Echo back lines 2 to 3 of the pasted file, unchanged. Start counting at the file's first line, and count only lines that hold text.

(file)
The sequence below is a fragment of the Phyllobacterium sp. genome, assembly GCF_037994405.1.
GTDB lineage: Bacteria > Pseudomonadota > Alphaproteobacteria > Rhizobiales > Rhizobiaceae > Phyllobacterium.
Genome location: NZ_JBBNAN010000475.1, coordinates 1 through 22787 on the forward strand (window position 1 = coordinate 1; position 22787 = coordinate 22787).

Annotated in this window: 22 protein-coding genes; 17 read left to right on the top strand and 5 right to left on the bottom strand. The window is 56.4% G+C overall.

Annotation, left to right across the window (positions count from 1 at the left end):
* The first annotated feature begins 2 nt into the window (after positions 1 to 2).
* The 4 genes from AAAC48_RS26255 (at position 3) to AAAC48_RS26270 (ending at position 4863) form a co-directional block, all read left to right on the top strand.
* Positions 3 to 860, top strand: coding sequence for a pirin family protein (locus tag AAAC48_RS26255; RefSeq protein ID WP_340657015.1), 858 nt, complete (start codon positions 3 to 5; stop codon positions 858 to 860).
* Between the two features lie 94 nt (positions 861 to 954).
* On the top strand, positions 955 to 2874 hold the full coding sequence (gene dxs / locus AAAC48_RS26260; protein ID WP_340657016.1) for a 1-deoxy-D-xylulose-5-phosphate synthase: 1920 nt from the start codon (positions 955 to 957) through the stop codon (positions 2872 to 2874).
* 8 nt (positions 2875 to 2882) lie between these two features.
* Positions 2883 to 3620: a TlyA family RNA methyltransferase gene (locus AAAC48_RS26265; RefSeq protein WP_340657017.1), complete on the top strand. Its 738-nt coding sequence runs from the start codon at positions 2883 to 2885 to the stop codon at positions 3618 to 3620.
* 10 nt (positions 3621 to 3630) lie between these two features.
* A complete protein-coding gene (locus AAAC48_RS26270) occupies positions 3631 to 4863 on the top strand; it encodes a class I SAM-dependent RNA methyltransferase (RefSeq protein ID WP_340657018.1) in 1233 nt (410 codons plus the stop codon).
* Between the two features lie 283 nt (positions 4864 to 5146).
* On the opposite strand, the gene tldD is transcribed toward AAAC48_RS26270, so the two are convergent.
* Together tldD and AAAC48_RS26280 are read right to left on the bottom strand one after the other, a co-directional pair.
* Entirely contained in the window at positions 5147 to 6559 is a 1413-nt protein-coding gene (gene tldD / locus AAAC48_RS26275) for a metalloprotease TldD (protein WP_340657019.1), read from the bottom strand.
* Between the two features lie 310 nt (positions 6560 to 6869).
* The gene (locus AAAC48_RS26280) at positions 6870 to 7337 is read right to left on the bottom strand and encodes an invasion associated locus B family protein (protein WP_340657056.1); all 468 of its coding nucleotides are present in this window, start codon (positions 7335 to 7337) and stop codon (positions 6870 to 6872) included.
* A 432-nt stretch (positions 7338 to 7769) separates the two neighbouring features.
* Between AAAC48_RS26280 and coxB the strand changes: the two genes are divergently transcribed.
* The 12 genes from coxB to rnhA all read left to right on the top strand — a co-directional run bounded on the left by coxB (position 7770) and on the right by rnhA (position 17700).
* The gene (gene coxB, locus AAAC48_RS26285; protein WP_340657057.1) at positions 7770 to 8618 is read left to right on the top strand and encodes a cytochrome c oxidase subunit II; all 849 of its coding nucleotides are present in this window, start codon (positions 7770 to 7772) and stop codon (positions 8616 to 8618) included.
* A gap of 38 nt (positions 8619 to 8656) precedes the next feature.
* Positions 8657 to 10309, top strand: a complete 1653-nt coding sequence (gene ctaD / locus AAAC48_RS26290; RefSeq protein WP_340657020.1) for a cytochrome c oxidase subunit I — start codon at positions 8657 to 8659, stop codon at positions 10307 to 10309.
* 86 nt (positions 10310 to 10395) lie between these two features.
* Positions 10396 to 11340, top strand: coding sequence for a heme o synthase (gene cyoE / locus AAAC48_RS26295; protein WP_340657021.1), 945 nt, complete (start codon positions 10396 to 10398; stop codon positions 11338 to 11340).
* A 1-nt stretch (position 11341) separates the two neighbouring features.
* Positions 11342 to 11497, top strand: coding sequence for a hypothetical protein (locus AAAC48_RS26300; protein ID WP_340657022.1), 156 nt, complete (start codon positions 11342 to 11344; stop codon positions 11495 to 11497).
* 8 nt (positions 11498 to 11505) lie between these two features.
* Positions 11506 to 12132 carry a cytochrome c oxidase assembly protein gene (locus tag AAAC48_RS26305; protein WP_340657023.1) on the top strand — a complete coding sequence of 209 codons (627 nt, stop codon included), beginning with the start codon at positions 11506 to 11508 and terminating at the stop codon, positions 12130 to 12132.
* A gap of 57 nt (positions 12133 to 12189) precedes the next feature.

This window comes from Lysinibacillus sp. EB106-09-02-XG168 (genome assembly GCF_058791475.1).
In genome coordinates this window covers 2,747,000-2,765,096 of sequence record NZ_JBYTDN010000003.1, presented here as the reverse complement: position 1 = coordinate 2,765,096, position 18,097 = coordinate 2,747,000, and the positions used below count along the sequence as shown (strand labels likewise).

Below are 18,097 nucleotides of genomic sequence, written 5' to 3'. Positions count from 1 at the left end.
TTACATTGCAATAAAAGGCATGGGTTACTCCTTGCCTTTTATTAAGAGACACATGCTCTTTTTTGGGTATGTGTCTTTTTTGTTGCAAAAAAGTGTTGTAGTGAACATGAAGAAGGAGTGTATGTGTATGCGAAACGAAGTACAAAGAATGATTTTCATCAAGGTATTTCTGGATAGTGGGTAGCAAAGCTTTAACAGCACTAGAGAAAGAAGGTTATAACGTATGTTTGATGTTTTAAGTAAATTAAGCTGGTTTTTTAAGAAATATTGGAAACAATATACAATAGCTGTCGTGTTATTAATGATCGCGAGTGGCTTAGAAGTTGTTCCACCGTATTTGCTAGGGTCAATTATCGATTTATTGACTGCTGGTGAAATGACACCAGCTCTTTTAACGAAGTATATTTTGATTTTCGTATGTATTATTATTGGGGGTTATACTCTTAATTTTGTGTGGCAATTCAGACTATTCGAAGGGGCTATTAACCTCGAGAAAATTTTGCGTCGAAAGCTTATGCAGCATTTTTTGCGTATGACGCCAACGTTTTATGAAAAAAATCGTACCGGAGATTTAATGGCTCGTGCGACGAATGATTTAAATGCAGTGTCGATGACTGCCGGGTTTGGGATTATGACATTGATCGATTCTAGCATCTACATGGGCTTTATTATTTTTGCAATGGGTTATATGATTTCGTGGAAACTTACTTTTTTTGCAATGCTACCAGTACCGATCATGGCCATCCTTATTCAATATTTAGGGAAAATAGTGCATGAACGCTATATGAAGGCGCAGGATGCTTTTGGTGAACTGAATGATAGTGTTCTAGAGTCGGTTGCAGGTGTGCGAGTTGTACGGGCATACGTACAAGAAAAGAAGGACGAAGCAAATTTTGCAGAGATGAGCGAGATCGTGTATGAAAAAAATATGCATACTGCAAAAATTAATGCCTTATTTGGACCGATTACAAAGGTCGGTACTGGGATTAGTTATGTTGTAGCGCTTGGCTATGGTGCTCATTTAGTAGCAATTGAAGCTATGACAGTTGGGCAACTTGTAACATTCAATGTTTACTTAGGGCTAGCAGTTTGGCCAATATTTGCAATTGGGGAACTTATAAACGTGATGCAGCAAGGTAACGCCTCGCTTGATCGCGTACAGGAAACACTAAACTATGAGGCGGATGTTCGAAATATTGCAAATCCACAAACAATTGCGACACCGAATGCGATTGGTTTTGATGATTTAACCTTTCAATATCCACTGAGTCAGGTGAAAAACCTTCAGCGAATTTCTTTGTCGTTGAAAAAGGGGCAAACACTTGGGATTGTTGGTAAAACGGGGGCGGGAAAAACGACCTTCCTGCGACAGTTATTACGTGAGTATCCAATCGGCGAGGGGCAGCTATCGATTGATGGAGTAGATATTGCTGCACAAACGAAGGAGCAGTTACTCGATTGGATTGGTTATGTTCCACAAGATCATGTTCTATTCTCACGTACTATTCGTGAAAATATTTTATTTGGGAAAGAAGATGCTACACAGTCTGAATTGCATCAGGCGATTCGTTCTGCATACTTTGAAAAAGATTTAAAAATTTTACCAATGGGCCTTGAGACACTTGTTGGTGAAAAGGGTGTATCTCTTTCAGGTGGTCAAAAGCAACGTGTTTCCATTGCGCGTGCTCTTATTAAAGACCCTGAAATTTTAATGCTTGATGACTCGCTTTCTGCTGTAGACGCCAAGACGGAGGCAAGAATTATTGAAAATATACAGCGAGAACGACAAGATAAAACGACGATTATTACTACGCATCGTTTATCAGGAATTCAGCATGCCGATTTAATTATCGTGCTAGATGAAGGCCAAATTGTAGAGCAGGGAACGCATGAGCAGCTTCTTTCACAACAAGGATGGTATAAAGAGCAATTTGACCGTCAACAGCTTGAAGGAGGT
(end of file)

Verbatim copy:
GTDB lineage: Bacteria > Pseudomonadota > Alphaproteobacteria > Rhizobiales > Rhizobiaceae > Phyllobacterium.
Genome location: NZ_JBBNAN010000475.1, coordinates 1 through 22787 on the forward strand (window position 1 = coordinate 1; position 22787 = coordinate 22787).